The attacker also grabbed access tokens and keys, which let Timehop access and display your posts from the likes of Twitter, Instagram and Facebook. While there was a window in which the attacker could have used those tokens to scrape data from social media profiles, Dropbox, Google Photos and iCloud, Timehop deactivated the tokens quickly and said it found no evidence that the attacker accessed anyone's accounts -- but that doesn't mean it didn't happen.
How the breach went down is a little troubling, because a basic security measure was not enabled. Back in December, an unauthorized person used an admin's credentials to log into Timehop's cloud computing servers and create a new admin account. Over the next two days and again in March and June, that person snooped on Timehop's data before launching the attack last Wednesday. Surprisingly, the account the attacker initially used to access the servers was not secured with two-factor authentication (i.e. when you need to authorize a login in a second way, typically with a code or app on your phone). Timehop is now enabling multifactor authentication for all accounts.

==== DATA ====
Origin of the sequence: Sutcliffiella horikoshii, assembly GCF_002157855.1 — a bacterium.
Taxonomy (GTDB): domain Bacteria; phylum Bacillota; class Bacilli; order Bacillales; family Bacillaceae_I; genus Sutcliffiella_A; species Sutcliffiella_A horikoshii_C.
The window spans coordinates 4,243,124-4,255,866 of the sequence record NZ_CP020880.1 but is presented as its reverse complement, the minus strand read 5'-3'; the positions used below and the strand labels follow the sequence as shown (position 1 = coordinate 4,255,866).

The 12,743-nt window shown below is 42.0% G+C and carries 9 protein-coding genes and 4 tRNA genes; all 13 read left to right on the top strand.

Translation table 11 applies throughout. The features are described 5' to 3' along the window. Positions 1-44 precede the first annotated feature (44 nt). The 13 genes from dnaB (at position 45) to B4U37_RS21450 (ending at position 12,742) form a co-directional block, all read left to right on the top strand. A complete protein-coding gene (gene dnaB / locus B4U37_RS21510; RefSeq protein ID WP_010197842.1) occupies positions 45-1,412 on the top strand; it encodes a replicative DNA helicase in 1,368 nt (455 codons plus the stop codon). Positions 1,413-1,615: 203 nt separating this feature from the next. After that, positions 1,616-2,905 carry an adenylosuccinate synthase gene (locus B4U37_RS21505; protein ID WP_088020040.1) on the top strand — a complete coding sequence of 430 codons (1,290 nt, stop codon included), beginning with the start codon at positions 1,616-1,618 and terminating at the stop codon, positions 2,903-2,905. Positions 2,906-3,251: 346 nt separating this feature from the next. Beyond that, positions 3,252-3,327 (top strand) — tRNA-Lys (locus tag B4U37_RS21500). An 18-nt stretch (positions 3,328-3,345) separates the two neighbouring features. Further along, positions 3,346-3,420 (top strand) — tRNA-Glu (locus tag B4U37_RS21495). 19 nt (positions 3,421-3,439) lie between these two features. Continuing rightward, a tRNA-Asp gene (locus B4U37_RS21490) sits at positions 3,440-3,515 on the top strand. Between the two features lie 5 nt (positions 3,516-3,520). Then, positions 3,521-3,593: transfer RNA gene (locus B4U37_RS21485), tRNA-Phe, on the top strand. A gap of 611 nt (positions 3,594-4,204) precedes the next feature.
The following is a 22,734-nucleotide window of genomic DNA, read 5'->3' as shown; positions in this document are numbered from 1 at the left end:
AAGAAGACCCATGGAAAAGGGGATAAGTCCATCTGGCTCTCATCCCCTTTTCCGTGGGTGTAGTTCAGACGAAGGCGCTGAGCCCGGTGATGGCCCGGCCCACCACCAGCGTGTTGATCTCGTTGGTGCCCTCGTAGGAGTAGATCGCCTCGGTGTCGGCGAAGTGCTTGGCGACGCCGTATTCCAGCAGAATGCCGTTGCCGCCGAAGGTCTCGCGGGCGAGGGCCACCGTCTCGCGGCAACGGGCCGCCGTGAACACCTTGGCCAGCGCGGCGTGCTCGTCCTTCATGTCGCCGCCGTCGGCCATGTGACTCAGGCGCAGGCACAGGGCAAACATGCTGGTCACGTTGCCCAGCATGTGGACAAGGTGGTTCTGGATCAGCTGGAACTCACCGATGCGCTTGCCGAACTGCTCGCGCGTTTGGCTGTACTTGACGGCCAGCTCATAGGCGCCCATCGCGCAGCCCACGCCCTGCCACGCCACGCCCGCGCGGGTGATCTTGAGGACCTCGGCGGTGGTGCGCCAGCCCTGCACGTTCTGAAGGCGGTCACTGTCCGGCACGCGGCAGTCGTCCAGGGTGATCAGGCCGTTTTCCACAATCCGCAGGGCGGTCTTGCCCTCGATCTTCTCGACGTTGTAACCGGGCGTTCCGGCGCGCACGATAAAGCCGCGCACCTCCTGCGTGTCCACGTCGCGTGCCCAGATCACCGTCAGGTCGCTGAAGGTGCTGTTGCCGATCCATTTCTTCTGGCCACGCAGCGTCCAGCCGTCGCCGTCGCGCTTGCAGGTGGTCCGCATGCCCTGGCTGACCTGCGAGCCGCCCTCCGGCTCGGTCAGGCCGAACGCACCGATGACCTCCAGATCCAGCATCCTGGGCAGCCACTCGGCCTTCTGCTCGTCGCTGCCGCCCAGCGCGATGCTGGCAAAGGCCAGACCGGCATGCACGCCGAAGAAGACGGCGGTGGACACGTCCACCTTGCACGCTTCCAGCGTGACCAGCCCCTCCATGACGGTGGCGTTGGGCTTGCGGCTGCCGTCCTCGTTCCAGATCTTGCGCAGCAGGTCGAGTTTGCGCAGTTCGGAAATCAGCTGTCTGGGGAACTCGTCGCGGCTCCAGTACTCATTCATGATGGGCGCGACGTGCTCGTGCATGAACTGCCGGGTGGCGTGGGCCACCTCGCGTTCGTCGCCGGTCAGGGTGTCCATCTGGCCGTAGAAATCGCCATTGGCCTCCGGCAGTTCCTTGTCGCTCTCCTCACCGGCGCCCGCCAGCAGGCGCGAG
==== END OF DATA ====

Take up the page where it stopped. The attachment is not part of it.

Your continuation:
Timehop says it discovered and halted the breach around two hours after it started. The company claims that no private messages, financial information or Timehop data (such as streaks) were compromised, and it deletes its copies of your old posts and photos once you've seen them. It doesn't store data like credit card information, location data or users' IP addresses either.
There's an ongoing investigation into the incident, and Timehop has brought in cybersecurity experts to shore up security. The breach follows in the wake of recent attacks on Ticketfly and MyHeritage -- tens of millions of users' data were affected in those incidents too.